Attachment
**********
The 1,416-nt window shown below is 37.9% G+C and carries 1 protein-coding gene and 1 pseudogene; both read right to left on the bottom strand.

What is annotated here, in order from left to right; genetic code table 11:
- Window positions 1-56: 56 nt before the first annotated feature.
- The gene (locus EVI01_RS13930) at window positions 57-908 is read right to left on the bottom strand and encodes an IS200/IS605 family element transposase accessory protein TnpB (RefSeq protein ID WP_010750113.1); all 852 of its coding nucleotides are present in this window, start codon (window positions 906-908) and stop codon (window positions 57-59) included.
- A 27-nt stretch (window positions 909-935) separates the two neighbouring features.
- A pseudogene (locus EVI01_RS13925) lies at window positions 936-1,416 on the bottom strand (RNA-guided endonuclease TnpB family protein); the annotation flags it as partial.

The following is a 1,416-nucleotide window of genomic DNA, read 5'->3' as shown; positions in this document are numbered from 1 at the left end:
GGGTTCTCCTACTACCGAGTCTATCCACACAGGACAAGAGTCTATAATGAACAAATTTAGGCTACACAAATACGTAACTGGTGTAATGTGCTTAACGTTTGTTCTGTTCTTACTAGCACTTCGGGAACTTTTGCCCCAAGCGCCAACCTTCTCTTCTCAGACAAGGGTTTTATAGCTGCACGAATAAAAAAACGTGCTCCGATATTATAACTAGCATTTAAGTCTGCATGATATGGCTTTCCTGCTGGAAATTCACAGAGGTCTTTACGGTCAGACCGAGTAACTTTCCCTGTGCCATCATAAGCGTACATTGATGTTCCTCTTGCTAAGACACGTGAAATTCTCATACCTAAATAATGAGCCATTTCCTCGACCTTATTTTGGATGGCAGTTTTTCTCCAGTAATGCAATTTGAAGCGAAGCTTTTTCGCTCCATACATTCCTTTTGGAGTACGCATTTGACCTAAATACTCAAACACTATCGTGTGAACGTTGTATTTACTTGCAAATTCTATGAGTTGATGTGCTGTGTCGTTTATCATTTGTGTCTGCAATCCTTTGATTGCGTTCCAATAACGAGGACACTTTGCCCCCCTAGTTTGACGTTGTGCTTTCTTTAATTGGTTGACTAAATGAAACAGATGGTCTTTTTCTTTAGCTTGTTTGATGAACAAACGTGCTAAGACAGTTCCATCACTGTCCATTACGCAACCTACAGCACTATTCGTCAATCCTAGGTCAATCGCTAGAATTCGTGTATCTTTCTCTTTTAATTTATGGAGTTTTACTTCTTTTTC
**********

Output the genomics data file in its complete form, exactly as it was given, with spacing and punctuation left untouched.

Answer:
The 1,416-nt window shown below is 37.9% G+C and carries 1 protein-coding gene and 1 pseudogene; both read right to left on the bottom strand.

What is annotated here, in order from left to right; genetic code table 11:
- Window positions 1-56: 56 nt before the first annotated feature.
- The gene (locus EVI01_RS13930) at window positions 57-908 is read right to left on the bottom strand and encodes an IS200/IS605 family element transposase accessory protein TnpB (RefSeq protein ID WP_010750113.1); all 852 of its coding nucleotides are present in this window, start codon (window positions 906-908) and stop codon (window positions 57-59) included.
- A 27-nt stretch (window positions 909-935) separates the two neighbouring features.
- A pseudogene (locus EVI01_RS13925) lies at window positions 936-1,416 on the bottom strand (RNA-guided endonuclease TnpB family protein); the annotation flags it as partial.

The following is a 1,416-nucleotide window of genomic DNA, read 5'->3' as shown; positions in this document are numbered from 1 at the left end:
GGGTTCTCCTACTACCGAGTCTATCCACACAGGACAAGAGTCTATAATGAACAAATTTAGGCTACACAAATACGTAACTGGTGTAATGTGCTTAACGTTTGTTCTGTTCTTACTAGCACTTCGGGAACTTTTGCCCCAAGCGCCAACCTTCTCTTCTCAGACAAGGGTTTTATAGCTGCACGAATAAAAAAACGTGCTCCGATATTATAACTAGCATTTAAGTCTGCATGATATGGCTTTCCTGCTGGAAATTCACAGAGGTCTTTACGGTCAGACCGAGTAACTTTCCCTGTGCCATCATAAGCGTACATTGATGTTCCTCTTGCTAAGACACGTGAAATTCTCATACCTAAATAATGAGCCATTTCCTCGACCTTATTTTGGATGGCAGTTTTTCTCCAGTAATGCAATTTGAAGCGAAGCTTTTTCGCTCCATACATTCCTTTTGGAGTACGCATTTGACCTAAATACTCAAACACTATCGTGTGAACGTTGTATTTACTTGCAAATTCTATGAGTTGATGTGCTGTGTCGTTTATCATTTGTGTCTGCAATCCTTTGATTGCGTTCCAATAACGAGGACACTTTGCCCCCCTAGTTTGACGTTGTGCTTTCTTTAATTGGTTGACTAAATGAAACAGATGGTCTTTTTCTTTAGCTTGTTTGATGAACAAACGTGCTAAGACAGTTCCATCACTGTCCATTACGCAACCTACAGCACTATTCGTCAATCCTAGGTCAATCGCTAGAATTCGTGTATCTTTCTCTTTTAATTTATGGAGTTTTACTTCTTTTTC